Bioprinting in space: bioprinted samples return from International Space Station

** UPDATE: Monday 4 May 2020 **

A collaboration between The Geneva Foundation (Geneva, Switzerland), the Uniformed Services University of the Health Sciences (MD, USA), TechShot (IN, USA) and nScrypt (FL, USA) has announced success in the 3D bioprinting of a human knee.

As part of a Defense Health Program-funded 4D Bio3 (4-Defense Biotechnology, Biomanufacturing and Bioprinting) Program, astronaughts have completed a pilot testing series to bioprint the meniscus, in an effort to combat one of the most common orthopedic injuries affecting military service members. 

Vincent Ho, Director of 4D Bio3 and Professor and Chair of Radiology at the Uniformed Services University of the Health Sciences, explained: 

Our Fabrication in Austere Military Environments (FAME) program explores the challenges of 3D printing health-related products in various remote settings which our servicemembers are often deployed. We successfully 3D printed surgical instruments, bioactive bandages, anatomic models and human meniscus tissue last summer in our first pilot study performed in the desert heat of Africa. In this second pilot study, we anticipate learning valuable lessons on the challenges and benefits of 3D biofabrication of human meniscus in space on the ISS. We have future plans to perform similar experiments in the jungle, aquatic, arctic and high-altitude settings.”


** UPDATE: Wednesday 8 April 2020 **

Bioprinted samples return from International Space Station

A cargo ship docked at the International Space Station on 9 March 2020, reportedly carrying SpaceX’s 20th cargo resupply mission with dozens of scientific experiments. 

NASA reports that the ‘Dragon’ cargo ship is due to have left the International Space Station on its return to Earth by Wednesday 7 April 2020, carrying samples and data from completed investigations. 

The samples and data will include completed experiments investigating engineered heart tissues from human induced Pluripotent Stem Cells, biofilms, amyloid formation in microgravity and bioprinting complex structures in microgravity in the absence of scaffolds. 

The 3D BioFabrication Facility (BFF), as described below in 3DMedNet’s initial coverage of this project, has utilized ultra-fine layers of bioink – reportedly several times thinner than a strand of human hair – as an initial step towards refining potential techniques for bioprinting human organs in space. 

NASA astronaut Christina Koch handles media bags for the BioFabrication Facility (BFF)
NASA astronaut Christina Koch handles media bags for the BioFabrication Facility (BFF)

John Vellinger, President and CEO of Techshot (IN, USA), the company leading the bioprinting research on the International Space Station, has claimed that so far, the BFF has proved ‘basic functionality’.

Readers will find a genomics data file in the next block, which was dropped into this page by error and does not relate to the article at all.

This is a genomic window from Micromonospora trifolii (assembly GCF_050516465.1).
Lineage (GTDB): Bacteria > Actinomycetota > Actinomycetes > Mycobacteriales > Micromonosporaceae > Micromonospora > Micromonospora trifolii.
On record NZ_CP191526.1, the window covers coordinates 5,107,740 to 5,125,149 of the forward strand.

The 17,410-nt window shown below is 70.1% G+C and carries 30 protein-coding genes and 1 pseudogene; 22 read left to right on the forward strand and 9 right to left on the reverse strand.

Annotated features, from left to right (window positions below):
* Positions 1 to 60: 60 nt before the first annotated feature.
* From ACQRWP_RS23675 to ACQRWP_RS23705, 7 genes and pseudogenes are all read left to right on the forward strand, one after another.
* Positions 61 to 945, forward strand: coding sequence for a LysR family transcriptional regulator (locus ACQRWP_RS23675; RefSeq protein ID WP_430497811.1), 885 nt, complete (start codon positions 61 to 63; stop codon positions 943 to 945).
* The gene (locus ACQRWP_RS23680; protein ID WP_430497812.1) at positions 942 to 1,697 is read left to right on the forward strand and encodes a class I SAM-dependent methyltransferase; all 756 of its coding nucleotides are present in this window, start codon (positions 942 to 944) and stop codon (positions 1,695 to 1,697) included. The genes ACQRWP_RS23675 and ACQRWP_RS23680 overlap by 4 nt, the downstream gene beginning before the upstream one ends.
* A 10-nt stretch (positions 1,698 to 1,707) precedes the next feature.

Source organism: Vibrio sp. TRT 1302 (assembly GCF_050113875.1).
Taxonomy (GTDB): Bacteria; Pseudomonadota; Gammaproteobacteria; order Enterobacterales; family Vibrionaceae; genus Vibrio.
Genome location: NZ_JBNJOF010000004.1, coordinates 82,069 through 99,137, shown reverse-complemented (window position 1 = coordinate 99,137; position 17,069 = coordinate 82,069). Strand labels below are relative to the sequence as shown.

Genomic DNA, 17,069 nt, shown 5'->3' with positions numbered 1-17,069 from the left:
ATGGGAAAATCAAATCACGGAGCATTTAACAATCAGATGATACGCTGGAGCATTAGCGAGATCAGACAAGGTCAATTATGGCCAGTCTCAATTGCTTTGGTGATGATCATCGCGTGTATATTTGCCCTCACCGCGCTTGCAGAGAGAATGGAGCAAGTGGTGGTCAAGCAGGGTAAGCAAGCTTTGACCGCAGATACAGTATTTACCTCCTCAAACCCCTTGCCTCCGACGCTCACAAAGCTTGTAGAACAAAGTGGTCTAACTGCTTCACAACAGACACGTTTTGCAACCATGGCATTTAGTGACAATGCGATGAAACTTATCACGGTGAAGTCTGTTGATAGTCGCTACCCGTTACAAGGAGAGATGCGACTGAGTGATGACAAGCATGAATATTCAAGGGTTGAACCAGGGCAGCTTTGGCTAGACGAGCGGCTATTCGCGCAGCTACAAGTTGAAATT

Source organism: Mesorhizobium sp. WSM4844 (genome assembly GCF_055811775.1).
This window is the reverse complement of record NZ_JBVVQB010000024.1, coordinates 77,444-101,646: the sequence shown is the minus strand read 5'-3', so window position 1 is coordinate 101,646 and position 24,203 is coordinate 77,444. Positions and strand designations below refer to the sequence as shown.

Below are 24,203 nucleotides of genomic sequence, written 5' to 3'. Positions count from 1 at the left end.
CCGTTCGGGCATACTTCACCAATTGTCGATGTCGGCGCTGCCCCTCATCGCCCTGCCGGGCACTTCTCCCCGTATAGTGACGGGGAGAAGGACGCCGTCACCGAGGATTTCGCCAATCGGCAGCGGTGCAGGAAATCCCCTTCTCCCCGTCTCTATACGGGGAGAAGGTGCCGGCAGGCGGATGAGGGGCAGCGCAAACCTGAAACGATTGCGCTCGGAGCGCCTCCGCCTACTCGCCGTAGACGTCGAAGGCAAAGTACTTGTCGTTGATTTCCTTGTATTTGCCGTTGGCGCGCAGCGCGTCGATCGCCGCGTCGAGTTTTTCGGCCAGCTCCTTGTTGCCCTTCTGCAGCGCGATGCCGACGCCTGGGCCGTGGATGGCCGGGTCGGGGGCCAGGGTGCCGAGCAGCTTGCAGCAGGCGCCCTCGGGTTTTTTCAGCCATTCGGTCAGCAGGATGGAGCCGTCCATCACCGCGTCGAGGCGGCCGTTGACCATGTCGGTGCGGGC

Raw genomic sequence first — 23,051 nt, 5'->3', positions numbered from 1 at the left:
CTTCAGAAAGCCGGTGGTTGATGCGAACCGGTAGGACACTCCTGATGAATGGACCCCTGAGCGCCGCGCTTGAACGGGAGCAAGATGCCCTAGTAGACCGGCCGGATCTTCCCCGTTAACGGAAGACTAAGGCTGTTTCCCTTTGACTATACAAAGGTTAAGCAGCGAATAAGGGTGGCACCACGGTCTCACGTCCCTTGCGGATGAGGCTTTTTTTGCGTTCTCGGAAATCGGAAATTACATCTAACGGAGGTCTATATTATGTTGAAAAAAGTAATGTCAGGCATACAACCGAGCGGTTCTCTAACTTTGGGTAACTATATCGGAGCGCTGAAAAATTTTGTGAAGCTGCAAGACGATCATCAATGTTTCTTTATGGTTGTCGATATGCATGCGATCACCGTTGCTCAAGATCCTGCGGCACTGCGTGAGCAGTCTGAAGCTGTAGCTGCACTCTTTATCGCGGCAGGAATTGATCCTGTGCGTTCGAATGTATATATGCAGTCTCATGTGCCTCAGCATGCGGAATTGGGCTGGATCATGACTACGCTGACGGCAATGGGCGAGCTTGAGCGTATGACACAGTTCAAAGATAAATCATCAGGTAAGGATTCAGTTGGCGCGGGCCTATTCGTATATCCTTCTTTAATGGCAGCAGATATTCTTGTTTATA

Upon reaching Earth, the Techshot team will be working on upgrading the BFF to enable high throughput use when it returns to the space station.


** Originally published Thursday 16 January 2020 **

Human heart cells bioprinted in space 

In an out-of-this-world first, a bioprinter has 3D printed a large volume of human heart cells on the International Space Station. 

Researchers on board the International Space Station have successfully 3D bioprinted a large volume of human heart cells. The tissue-like structures are due to be delivered to Earth this week.

The bioprinter, named the 3D BioFabrication Facility (BFF), is owned by Techshot Inc (IN, USA) – a commercial operator of microgravity research and manufacturing equipment – and was developed in partnership with nScrypt (FL, USA).

John Vellinger, President and CEO of Techshot, explained:

Our BFF has the potential to transform human healthcare in ways not previously possible. We’re laying the foundation for an entire industry in space.”

The bioink used in the International Space Station project at microgravity reportedly contained heart muscle cells, nerve cells and vascular cells, but did not contain any scaffolding or thickening materials required for bioprinting structures on Earth.

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In the microgravity environment aboard the International Space Station, the materials 3D printed are capable of maintaining their shape, where they would normally form nothing more than a puddle on Earth.

More 3D bioprinting projects are expected to be conducted aboard the International Space Station in March, as the company hopes to work towards a solution for the organ shortage crisis.

As testing rounds continue, Techshot Inc hopes to be able to launch the BFF officially to businesses and life science institutions.  


Lead image: NASA Astronaut Jessica Meir with commercial Techshot Tissue Cassettes. NASA Astronaut Jessica Meir aboard the International Space Station U.S. National Laboratory preparing privately owned Techshot Tissue Cassettes, containing samples 3D bioprinted in space, for their return to Earth inside a SpaceX capsule. 

Photo courtesy of NASA. Available via:

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